Asian developers disguise gambling apps as another type of app to get around the restrictions in Google and Apple app marketplaces. Known as chameleon bookie and gambling apps, they masquerade as apps for safe subjects, including travel, wine, and weather.
Researchers from Trend Micro said that some chameleon bookie apps ranked within Apple’s best apps list. Some apps even had ratings of over 100,000. They achieved it despite having inconsistencies with their descriptions. Instead of describing a pay per head bookie app, it will disguise itself as a sports info app.
On the other hand, fake apps have lower rankings in the Play Store. However, they only started appearing in Google Play last August. The apps were true to their descriptions when first used. However, developers used APIs to convert the app after users downloaded them.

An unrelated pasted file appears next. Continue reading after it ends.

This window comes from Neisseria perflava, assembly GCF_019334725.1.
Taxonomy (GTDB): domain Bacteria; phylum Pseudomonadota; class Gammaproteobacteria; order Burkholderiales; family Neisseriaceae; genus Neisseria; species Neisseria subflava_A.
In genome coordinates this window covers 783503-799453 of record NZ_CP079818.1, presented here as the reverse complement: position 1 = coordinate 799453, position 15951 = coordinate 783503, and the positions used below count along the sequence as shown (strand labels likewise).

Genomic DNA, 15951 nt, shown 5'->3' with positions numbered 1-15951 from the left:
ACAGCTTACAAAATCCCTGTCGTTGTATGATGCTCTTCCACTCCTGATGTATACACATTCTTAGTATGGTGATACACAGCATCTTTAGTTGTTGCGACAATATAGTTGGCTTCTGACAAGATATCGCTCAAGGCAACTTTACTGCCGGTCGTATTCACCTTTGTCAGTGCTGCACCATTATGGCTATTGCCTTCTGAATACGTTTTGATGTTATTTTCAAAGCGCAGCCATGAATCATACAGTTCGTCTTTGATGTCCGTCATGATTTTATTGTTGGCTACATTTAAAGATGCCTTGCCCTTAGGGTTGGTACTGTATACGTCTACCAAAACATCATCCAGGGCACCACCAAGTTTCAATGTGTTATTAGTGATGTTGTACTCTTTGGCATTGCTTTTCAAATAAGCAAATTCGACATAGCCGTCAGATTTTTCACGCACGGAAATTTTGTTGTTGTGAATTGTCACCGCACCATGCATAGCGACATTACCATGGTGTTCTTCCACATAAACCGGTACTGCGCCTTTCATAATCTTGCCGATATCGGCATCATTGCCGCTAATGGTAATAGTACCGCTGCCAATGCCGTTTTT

Trend Micro hasn’t found any evidence that the fake apps don’t have malware aside from their transformation ability. Most of the apps only focus on Asian countries where gambling is not allowed.
In fact, one of the apps found in the iOS App Store in China had 440,000 ratings. Trend Micro found the fake apps after they searched for Beijing Racing. It was one of the apps connected with illegal gambling operations.
In July, Beijing criticized Apple for assisting in a download scheme in which users download apps based on fake reviews. Authorities call the practice brushing. Also, they blamed Apple for its inability to stop the practice.
Apple doesn’t allow gambling apps in its App Store, even if it didn’t involve real money. However, it gave companies enough time to prove their apps were innate and not hiding their true nature through HTML5 code. That means bookie pay per head apps are not allowed in the App Store.
On the other hand, Google doesn’t allow gambling apps with real-money involved since 2013. However, it started relaxing its gambling restriction in 2017. That’s why you can find sports betting software in the Play Store.